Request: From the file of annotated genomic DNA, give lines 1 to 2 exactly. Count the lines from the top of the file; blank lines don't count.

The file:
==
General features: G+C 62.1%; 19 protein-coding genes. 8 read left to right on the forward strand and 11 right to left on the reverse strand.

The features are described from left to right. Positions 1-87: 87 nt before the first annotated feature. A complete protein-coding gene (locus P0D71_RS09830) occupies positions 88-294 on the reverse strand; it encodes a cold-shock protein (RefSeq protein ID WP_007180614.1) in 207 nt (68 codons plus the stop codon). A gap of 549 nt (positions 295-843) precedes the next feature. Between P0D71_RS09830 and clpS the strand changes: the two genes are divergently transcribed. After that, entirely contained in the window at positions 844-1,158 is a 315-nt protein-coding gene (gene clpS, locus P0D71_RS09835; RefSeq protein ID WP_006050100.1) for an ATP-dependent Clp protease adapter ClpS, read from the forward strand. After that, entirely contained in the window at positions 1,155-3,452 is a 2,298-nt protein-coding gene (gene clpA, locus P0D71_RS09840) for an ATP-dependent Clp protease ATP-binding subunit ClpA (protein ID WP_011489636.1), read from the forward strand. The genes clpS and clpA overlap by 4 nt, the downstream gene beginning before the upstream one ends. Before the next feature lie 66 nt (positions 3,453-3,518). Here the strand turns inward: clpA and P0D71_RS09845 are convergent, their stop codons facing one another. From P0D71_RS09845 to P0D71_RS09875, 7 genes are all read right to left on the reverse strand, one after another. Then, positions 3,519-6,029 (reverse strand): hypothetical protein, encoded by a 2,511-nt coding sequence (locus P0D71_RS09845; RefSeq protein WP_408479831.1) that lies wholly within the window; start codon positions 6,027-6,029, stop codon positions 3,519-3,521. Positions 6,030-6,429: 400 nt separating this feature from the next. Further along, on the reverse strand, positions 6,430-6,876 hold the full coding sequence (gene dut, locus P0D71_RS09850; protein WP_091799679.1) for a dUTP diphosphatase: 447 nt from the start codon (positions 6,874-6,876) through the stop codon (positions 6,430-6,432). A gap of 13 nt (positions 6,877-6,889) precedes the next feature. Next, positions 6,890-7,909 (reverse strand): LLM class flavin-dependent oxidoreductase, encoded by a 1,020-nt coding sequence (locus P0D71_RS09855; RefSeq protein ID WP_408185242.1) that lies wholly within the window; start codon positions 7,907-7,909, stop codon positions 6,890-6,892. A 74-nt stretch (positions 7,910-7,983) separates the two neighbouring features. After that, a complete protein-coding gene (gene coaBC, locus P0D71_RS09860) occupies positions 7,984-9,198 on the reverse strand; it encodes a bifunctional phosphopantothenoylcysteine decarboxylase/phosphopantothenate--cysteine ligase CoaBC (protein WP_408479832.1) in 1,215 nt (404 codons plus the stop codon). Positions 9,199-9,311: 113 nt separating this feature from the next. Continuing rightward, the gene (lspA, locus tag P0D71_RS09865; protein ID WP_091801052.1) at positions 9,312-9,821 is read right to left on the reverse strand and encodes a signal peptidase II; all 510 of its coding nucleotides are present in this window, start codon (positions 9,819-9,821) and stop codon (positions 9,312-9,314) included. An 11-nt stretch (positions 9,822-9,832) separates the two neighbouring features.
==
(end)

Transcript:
General features: G+C 62.1%; 19 protein-coding genes. 8 read left to right on the forward strand and 11 right to left on the reverse strand.

The features are described from left to right. Positions 1-87: 87 nt before the first annotated feature. A complete protein-coding gene (locus P0D71_RS09830) occupies positions 88-294 on the reverse strand; it encodes a cold-shock protein (RefSeq protein ID WP_007180614.1) in 207 nt (68 codons plus the stop codon). A gap of 549 nt (positions 295-843) precedes the next feature. Between P0D71_RS09830 and clpS the strand changes: the two genes are divergently transcribed. After that, entirely contained in the window at positions 844-1,158 is a 315-nt protein-coding gene (gene clpS, locus P0D71_RS09835; RefSeq protein ID WP_006050100.1) for an ATP-dependent Clp protease adapter ClpS, read from the forward strand. After that, entirely contained in the window at positions 1,155-3,452 is a 2,298-nt protein-coding gene (gene clpA, locus P0D71_RS09840) for an ATP-dependent Clp protease ATP-binding subunit ClpA (protein ID WP_011489636.1), read from the forward strand. The genes clpS and clpA overlap by 4 nt, the downstream gene beginning before the upstream one ends. Before the next feature lie 66 nt (positions 3,453-3,518). Here the strand turns inward: clpA and P0D71_RS09845 are convergent, their stop codons facing one another. From P0D71_RS09845 to P0D71_RS09875, 7 genes are all read right to left on the reverse strand, one after another. Then, positions 3,519-6,029 (reverse strand): hypothetical protein, encoded by a 2,511-nt coding sequence (locus P0D71_RS09845; RefSeq protein WP_408479831.1) that lies wholly within the window; start codon positions 6,027-6,029, stop codon positions 3,519-3,521. Positions 6,030-6,429: 400 nt separating this feature from the next. Further along, on the reverse strand, positions 6,430-6,876 hold the full coding sequence (gene dut, locus P0D71_RS09850; protein WP_091799679.1) for a dUTP diphosphatase: 447 nt from the start codon (positions 6,874-6,876) through the stop codon (positions 6,430-6,432). A gap of 13 nt (positions 6,877-6,889) precedes the next feature. Next, positions 6,890-7,909 (reverse strand): LLM class flavin-dependent oxidoreductase, encoded by a 1,020-nt coding sequence (locus P0D71_RS09855; RefSeq protein ID WP_408185242.1) that lies wholly within the window; start codon positions 7,907-7,909, stop codon positions 6,890-6,892. A 74-nt stretch (positions 7,910-7,983) separates the two neighbouring features. After that, a complete protein-coding gene (gene coaBC, locus P0D71_RS09860) occupies positions 7,984-9,198 on the reverse strand; it encodes a bifunctional phosphopantothenoylcysteine decarboxylase/phosphopantothenate--cysteine ligase CoaBC (protein WP_408479832.1) in 1,215 nt (404 codons plus the stop codon). Positions 9,199-9,311: 113 nt separating this feature from the next. Continuing rightward, the gene (lspA, locus tag P0D71_RS09865; protein ID WP_091801052.1) at positions 9,312-9,821 is read right to left on the reverse strand and encodes a signal peptidase II; all 510 of its coding nucleotides are present in this window, start codon (positions 9,819-9,821) and stop codon (positions 9,312-9,314) included. An 11-nt stretch (positions 9,822-9,832) separates the two neighbouring features.